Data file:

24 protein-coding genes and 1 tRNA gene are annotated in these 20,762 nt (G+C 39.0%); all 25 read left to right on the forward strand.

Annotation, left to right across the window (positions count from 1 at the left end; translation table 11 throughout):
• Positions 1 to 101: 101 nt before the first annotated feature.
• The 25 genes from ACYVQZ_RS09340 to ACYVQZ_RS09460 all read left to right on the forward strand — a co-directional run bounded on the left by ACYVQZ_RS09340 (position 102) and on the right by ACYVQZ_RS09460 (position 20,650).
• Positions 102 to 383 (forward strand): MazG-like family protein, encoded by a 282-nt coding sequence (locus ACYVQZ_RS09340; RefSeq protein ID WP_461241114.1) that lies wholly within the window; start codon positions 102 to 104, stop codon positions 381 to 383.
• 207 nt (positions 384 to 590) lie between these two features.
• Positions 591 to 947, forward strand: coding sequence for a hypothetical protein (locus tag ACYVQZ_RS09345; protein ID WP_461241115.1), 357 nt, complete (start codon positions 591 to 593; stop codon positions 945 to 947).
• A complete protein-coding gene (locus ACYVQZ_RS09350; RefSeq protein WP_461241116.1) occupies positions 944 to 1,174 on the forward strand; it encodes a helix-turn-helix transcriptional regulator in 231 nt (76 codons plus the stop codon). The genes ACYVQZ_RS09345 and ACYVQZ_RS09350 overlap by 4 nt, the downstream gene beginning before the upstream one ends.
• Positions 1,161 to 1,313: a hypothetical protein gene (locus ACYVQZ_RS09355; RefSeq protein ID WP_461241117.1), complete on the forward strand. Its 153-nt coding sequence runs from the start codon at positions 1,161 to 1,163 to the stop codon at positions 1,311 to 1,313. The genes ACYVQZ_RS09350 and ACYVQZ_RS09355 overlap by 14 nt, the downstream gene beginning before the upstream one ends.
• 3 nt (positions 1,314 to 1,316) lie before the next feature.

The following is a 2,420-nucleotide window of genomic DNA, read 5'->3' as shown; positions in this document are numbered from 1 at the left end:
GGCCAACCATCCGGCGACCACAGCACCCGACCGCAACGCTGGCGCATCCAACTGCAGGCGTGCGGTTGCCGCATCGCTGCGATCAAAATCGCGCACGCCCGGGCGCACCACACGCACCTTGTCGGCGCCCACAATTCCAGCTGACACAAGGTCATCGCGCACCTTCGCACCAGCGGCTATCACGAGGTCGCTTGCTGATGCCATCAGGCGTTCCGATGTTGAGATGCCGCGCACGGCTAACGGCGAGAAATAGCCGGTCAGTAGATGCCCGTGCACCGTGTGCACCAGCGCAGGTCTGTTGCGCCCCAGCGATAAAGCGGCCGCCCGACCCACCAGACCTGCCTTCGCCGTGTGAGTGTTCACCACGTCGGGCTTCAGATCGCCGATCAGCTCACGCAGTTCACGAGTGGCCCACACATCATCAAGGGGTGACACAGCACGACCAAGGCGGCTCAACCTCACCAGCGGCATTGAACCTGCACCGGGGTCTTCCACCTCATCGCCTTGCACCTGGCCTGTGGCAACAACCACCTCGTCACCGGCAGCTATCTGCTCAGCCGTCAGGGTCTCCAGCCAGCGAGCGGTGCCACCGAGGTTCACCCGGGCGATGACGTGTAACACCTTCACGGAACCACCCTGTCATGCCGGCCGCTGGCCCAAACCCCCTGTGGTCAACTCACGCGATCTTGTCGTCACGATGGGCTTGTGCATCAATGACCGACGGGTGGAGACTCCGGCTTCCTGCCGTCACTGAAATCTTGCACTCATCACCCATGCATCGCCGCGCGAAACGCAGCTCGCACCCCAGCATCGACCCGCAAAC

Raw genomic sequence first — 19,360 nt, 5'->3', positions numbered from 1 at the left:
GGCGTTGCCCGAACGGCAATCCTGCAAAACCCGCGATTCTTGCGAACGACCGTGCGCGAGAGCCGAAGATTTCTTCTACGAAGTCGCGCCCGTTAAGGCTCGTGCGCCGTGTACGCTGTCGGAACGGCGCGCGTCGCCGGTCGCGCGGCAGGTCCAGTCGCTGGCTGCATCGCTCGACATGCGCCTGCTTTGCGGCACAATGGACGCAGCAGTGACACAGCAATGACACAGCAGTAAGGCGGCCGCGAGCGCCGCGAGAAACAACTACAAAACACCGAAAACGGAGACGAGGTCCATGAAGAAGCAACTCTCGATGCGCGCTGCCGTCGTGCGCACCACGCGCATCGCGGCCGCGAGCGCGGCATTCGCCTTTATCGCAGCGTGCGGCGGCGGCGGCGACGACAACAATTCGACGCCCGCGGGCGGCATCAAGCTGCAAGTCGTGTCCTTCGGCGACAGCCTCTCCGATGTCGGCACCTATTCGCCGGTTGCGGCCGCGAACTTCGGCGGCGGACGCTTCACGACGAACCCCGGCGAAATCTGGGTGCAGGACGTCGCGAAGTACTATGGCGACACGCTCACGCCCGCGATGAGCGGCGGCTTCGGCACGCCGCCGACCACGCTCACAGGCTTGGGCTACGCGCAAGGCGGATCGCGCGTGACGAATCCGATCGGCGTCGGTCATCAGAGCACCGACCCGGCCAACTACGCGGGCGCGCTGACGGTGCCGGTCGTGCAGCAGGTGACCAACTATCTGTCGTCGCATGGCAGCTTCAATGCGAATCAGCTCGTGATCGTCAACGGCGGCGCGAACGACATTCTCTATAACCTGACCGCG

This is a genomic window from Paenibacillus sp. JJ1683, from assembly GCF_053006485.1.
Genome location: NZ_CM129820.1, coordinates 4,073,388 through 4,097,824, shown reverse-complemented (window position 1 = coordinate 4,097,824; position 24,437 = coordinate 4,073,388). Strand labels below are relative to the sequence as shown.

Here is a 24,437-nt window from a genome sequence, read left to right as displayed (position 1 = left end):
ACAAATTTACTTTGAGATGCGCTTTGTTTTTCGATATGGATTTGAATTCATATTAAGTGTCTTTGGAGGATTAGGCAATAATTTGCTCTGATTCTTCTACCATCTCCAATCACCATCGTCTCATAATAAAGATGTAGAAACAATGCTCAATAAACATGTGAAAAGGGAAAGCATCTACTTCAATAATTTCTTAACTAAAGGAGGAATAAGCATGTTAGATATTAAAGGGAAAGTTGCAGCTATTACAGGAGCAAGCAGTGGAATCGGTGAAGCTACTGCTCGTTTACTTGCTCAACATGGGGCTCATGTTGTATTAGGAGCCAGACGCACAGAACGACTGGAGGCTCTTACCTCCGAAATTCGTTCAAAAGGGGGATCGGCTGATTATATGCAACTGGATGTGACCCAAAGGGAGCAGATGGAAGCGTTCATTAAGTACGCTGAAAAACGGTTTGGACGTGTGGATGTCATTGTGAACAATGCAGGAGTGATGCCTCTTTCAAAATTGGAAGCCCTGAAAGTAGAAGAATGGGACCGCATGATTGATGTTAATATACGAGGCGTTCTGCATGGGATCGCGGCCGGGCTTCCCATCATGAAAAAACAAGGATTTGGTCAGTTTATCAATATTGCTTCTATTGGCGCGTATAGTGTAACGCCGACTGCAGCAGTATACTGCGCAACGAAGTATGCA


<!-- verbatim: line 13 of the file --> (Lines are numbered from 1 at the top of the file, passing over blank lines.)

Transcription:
Raw genomic sequence first — 19,360 nt, 5'->3', positions numbered from 1 at the left: